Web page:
Sometimes, if a person does a really good job at their PSI, and the stars are otherwise in alignment, they can be placed on a term of Non-Reporting Probation that requires them to do nothing more than just stay out of trouble, and perhaps complete something Ordered by the Judge, without the need to have any contact with the Probation Department.
Whatever type of Probation may be granted, a person must fulfill their obligations to the Court, and Probation is a means to insure and monitor that they do that. Even in the most unstructured, least demanding form of Non-Reporting Probation, a Probation Officer will eventually run a person’s Criminal and Driving Record to see if they have been Arrested or charged with a new Offense. Similarly, if the Judge has Ordered that a person complete or do something, verification that they have complied with any such mandate will be done by the Probation Department. If the person has done what they were supposed to have done, and has otherwise not gotten into any more trouble, they’ll be successfully discharged from Probation.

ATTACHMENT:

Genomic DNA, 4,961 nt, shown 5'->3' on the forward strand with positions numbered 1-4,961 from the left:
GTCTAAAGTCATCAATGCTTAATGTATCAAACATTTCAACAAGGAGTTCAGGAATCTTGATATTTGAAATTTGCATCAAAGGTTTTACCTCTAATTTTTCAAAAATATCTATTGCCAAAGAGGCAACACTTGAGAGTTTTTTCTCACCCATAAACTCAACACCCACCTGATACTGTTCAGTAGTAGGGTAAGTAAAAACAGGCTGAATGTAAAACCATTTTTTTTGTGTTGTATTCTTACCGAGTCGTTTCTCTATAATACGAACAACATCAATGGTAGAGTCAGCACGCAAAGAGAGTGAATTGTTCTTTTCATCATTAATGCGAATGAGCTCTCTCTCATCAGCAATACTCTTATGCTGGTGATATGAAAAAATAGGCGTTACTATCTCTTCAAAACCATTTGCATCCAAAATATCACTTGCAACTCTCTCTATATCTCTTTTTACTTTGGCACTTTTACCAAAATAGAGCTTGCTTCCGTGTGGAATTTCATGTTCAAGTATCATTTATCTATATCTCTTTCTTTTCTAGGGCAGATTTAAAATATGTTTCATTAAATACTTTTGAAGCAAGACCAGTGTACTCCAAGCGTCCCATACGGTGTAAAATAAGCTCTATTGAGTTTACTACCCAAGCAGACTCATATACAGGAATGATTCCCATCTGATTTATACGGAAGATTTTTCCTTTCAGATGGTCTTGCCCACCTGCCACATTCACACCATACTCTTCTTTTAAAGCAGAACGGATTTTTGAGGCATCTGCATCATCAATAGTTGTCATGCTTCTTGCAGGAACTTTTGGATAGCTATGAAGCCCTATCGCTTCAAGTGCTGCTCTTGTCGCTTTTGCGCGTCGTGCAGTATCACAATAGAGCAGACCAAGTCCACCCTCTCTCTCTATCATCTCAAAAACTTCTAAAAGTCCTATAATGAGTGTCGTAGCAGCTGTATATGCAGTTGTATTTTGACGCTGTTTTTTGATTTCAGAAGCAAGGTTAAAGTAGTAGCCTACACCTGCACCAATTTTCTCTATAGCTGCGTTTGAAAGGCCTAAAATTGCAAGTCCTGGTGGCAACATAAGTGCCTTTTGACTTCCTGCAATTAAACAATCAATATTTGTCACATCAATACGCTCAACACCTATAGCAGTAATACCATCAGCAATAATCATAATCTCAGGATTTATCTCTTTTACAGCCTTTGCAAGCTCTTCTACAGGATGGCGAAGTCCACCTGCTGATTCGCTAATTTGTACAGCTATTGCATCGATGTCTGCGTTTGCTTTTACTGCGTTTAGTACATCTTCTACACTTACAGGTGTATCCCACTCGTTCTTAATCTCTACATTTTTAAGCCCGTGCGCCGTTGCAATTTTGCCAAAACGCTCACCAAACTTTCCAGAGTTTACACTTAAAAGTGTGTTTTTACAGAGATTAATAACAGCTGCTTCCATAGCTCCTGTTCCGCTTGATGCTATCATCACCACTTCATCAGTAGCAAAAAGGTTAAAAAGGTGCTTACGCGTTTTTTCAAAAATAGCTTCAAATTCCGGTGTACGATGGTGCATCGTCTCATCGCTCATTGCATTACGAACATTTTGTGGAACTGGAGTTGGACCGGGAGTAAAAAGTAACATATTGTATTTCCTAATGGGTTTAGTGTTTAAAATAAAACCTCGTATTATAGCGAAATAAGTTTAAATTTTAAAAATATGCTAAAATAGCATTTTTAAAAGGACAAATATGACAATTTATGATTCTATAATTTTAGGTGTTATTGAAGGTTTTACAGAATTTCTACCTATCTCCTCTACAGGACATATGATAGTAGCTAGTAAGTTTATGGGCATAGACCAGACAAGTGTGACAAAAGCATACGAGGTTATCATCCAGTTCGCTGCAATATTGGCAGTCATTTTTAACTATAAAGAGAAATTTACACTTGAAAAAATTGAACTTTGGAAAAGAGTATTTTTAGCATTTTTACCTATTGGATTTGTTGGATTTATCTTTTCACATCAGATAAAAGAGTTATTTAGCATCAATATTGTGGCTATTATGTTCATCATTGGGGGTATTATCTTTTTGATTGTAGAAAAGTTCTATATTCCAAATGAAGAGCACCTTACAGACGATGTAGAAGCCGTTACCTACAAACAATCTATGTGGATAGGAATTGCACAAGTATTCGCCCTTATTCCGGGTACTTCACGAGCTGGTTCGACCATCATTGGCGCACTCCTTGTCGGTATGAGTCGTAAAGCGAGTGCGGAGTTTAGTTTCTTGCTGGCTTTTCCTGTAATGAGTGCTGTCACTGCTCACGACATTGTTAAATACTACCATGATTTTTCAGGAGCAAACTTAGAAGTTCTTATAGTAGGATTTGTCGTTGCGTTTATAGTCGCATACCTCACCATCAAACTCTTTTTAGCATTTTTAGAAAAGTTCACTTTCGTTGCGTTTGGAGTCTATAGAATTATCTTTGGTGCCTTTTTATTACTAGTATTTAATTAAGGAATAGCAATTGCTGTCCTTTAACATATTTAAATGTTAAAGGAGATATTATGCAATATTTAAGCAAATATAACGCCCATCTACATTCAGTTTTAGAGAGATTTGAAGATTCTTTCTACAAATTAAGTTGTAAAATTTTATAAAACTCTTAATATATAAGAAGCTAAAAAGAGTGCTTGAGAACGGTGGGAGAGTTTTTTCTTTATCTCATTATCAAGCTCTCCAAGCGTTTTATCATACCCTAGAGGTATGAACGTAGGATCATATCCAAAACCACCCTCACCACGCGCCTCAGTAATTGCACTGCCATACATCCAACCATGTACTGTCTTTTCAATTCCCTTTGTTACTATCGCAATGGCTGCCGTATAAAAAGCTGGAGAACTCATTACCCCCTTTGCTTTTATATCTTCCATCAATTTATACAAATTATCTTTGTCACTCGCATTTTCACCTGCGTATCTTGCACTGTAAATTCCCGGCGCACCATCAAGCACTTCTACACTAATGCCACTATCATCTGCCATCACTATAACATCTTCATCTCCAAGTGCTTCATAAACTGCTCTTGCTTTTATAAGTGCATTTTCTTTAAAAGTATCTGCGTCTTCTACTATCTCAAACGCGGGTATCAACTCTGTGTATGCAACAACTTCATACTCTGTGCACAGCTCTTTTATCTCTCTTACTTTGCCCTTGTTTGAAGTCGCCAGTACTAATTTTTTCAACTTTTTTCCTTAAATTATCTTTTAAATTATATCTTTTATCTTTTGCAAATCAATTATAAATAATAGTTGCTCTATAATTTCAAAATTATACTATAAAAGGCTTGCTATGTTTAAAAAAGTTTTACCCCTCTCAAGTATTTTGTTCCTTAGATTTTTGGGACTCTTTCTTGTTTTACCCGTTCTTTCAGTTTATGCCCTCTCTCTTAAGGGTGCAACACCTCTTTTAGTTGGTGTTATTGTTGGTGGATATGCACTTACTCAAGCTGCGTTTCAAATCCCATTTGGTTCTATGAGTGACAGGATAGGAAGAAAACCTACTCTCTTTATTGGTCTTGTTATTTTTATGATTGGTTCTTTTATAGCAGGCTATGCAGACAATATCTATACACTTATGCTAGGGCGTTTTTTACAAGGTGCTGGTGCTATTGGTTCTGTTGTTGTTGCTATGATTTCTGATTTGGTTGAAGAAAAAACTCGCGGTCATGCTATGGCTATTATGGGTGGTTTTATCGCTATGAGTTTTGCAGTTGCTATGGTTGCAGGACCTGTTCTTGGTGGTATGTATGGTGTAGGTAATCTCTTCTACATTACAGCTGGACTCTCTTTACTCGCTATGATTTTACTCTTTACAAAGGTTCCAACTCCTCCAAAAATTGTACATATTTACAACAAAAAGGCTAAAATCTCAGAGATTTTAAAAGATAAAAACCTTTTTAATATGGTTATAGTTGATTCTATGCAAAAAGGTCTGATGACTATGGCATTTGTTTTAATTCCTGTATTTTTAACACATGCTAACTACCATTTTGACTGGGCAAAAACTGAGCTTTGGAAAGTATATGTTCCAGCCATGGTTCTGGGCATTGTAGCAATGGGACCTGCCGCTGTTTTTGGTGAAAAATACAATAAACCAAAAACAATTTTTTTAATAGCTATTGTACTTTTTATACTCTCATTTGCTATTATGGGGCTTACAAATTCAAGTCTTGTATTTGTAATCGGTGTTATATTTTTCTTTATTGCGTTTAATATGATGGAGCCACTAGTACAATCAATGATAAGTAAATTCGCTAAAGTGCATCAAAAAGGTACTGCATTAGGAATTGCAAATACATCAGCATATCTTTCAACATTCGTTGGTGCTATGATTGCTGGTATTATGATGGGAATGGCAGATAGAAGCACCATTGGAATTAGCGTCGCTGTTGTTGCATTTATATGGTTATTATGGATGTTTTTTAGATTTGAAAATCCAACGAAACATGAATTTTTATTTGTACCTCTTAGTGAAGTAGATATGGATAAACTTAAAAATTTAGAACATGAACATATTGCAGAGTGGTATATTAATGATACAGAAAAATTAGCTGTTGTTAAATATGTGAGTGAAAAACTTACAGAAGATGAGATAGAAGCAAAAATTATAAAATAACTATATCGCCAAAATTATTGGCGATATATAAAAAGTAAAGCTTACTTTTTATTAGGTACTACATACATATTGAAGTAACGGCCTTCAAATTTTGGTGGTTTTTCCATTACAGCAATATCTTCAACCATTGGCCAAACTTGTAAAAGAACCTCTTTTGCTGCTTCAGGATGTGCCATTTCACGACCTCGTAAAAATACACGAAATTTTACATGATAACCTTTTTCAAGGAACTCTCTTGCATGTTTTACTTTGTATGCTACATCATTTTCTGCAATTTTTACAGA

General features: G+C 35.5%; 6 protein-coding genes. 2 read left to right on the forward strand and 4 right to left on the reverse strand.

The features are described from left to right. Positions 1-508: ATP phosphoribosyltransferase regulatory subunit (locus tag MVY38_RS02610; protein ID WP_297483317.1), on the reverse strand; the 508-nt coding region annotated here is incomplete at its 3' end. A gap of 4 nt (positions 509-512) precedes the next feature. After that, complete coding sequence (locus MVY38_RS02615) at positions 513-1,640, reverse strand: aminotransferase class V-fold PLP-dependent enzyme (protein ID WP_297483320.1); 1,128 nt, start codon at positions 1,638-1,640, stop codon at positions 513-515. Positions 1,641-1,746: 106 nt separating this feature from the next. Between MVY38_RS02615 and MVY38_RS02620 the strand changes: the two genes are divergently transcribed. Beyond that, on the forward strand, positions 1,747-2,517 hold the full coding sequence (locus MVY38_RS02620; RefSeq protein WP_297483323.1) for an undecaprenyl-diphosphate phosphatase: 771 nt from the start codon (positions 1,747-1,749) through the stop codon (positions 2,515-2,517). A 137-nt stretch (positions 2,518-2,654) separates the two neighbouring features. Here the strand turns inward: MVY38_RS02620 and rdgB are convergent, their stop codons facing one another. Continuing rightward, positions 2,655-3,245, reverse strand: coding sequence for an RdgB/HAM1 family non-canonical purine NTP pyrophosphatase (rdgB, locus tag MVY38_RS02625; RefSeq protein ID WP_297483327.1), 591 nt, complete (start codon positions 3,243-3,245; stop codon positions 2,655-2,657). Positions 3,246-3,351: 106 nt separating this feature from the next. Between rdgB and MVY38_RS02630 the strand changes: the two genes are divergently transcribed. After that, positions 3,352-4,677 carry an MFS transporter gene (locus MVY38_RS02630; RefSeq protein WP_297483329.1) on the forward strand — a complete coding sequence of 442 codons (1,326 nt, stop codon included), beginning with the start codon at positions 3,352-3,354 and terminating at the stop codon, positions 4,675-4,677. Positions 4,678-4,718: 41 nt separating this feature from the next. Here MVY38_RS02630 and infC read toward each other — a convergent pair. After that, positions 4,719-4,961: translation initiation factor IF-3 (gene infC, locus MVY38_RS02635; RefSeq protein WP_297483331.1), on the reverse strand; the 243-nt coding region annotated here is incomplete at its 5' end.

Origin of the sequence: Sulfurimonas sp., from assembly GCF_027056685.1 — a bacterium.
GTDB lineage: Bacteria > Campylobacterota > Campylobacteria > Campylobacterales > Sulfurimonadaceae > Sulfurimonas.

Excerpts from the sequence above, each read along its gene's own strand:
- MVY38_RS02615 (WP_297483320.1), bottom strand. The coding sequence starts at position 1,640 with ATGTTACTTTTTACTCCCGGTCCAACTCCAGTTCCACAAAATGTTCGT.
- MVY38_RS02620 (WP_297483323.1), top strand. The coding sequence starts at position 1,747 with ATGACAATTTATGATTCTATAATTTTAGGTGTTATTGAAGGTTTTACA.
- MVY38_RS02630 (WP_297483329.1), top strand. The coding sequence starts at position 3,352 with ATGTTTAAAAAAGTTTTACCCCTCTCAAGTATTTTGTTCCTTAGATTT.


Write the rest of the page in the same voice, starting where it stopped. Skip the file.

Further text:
If, for lack of a better term, they “screwed up” anywhere along the way, they’ll be brought back before the Judge and charged with violating their Probation, which is know as a “Probation Violation.”
Probation for a DUI is like any other kind of Probation, be it a probationary period for a new job, or the kind of probationary Driver’s License a person gets from the state, to Probation for any other criminal offense. A person must not get in any trouble, meaning they are not to “screw up” anywhere during the specified period or term of Probation, and must often do, or complete certain other things during that time. If they do what they are supposed to do, and don’t do anything wrong, then they get through the period of Probation, and all is well. If they have problems, well, they have problems…